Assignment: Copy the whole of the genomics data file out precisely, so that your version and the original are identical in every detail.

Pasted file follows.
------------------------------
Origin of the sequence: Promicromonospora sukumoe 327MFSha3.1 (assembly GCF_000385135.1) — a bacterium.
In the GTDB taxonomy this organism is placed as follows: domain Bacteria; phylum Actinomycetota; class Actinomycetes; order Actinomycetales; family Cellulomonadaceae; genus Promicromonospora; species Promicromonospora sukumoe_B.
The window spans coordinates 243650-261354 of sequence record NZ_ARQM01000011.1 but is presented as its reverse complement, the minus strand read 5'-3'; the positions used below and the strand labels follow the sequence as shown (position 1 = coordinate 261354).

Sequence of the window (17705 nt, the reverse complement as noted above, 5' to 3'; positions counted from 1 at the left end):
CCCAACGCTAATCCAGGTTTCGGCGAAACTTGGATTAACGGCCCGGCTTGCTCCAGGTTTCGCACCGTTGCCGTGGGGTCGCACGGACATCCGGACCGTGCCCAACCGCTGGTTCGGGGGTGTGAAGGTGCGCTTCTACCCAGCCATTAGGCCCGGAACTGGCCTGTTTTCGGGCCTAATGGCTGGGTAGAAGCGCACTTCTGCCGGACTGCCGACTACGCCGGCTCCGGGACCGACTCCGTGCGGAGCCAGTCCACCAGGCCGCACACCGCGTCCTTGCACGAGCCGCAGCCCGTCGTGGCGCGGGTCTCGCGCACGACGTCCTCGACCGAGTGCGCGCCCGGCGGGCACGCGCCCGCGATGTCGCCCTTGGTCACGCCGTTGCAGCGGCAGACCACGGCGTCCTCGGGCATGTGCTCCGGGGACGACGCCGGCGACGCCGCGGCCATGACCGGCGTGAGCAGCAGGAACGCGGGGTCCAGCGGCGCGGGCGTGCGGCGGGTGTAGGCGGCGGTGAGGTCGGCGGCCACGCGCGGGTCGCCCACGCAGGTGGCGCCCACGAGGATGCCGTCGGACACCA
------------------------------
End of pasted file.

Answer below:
Origin of the sequence: Promicromonospora sukumoe 327MFSha3.1 (assembly GCF_000385135.1) — a bacterium.
In the GTDB taxonomy this organism is placed as follows: domain Bacteria; phylum Actinomycetota; class Actinomycetes; order Actinomycetales; family Cellulomonadaceae; genus Promicromonospora; species Promicromonospora sukumoe_B.
The window spans coordinates 243650-261354 of sequence record NZ_ARQM01000011.1 but is presented as its reverse complement, the minus strand read 5'-3'; the positions used below and the strand labels follow the sequence as shown (position 1 = coordinate 261354).

Sequence of the window (17705 nt, the reverse complement as noted above, 5' to 3'; positions counted from 1 at the left end):
CCCAACGCTAATCCAGGTTTCGGCGAAACTTGGATTAACGGCCCGGCTTGCTCCAGGTTTCGCACCGTTGCCGTGGGGTCGCACGGACATCCGGACCGTGCCCAACCGCTGGTTCGGGGGTGTGAAGGTGCGCTTCTACCCAGCCATTAGGCCCGGAACTGGCCTGTTTTCGGGCCTAATGGCTGGGTAGAAGCGCACTTCTGCCGGACTGCCGACTACGCCGGCTCCGGGACCGACTCCGTGCGGAGCCAGTCCACCAGGCCGCACACCGCGTCCTTGCACGAGCCGCAGCCCGTCGTGGCGCGGGTCTCGCGCACGACGTCCTCGACCGAGTGCGCGCCCGGCGGGCACGCGCCCGCGATGTCGCCCTTGGTCACGCCGTTGCAGCGGCAGACCACGGCGTCCTCGGGCATGTGCTCCGGGGACGACGCCGGCGACGCCGCGGCCATGACCGGCGTGAGCAGCAGGAACGCGGGGTCCAGCGGCGCGGGCGTGCGGCGGGTGTAGGCGGCGGTGAGGTCGGCGGCCACGCGCGGGTCGCCCACGCAGGTGGCGCCCACGAGGATGCCGTCGGACACCA